Share your story.

These days, I see those words everywhere. On news websites. Digital archives. Interactive documentaries.

It’s a deceptively simple request. Although “share your story” seems like an easy ask, in practice it can be anything but.

First off, many people don’t share. Web usability consultant Jakob Nielsen has posited a 90-9-1 rule of online participation. Ninety percent of web visitors “lurk,” simply consuming content, while 10% contribute occasionally. Only one percent of users are “heavy contributors,” and they generate the majority of content on participatory sites.

In general, research supports Nielsen’s guideline. Scholars differ on the exact breakdown (70-20-10 has been suggested instead of 90-9-1), but most agree that only a fraction of a website’s visitors make the leap from consumption to participation.

Where does this leave “share your story” platforms? How can creators encourage participation?

In May, I had the pleasure of seeing Zeega‘s Jesse Shapins speak at Toronto’s HotDocs conference. Participation, Shapins argued, must be authored. In other words, content creators have a responsibility to make story sharing easy for audiences.

Shapins suggested that creators should make simple, targeted asks of visitors. Instead of asking for stories, ask for photographs. While working on the collaborative project Mapping Main Street, Shapins and co-creator Kara Oehler asked site visitors to contribute photos of their town’s Main Street. Photographs were an easy, specific thing for people to contribute.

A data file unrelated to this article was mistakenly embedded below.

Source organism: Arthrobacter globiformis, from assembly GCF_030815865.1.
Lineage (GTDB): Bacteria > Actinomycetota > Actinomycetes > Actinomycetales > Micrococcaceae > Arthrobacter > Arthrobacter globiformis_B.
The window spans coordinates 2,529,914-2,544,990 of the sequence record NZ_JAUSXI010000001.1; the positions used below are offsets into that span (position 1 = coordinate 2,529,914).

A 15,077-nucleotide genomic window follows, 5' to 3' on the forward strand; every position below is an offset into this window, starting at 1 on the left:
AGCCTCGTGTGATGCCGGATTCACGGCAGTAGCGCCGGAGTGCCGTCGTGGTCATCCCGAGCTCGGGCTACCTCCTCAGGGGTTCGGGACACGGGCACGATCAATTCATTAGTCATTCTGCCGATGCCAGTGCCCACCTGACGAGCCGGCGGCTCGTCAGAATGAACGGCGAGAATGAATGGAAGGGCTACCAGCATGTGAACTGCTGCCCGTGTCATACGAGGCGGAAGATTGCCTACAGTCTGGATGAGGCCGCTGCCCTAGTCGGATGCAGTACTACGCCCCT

[youtube]http://www.youtube.com/watch?v=ZrHVPmk7vls[/youtube]

While working at the 9/11 Museum, I helped moderate the online archive Make History, designed by multimedia firm Local Projects. We asked people to “add their story” of 9/11 or the aftermath to the Make History archive.

Visitors could submit video, images, or text-based “stories.” Very few people sent written stories. By far, the majority of submissions were photos. In many cases, however, the photos served as a gateway to narrative. People would upload pictures, and write about their experiences in the caption. On Make History, the photographs served as prompts, or conversation starters.

Make History led me to believe that participation works best within guidelines. Successful story-sharing platforms set constraints. In some senses, restaurant review site Yelp can be seen as one of the most effective participatory “storytelling” platforms around. To borrow Shapins’s turn of phrase, Yelp’s participation is authored: the purpose of Yelp stories are clear – they’re reviews of local businesses. People know why they’re contributing, and what kind of information the site’s audience wants to read. Yelp’s constraints help focus its content, and lower the barrier to entry.

The Johnny Cash Project, a much lauded participatory storytelling project, is also built on constraints. Users pick a frame of Cash’s “Ain’t No Grave” video, and recreate it. The submissions can take any approach, but they must replicate the original video, and they must be in black and white. These rules give the project aesthetic and visual cohesion, and they make it easier for people to contribute.

[vimeo]http://vimeo.com/15416762[/vimeo]

Constraints help people participate. It’s a cliche that the blank page is hardest part of writing, but when it comes to web based projects, the truism rings true. People need a prompt to spark their story, and a context in which to place it.

Over the past few weeks, I’ve been watching a collaborative storytelling project unfold. It has all the flavors of high drama– part train wreck, part tragedy– and it’s being written by thousands of people, in various corners of the Internet.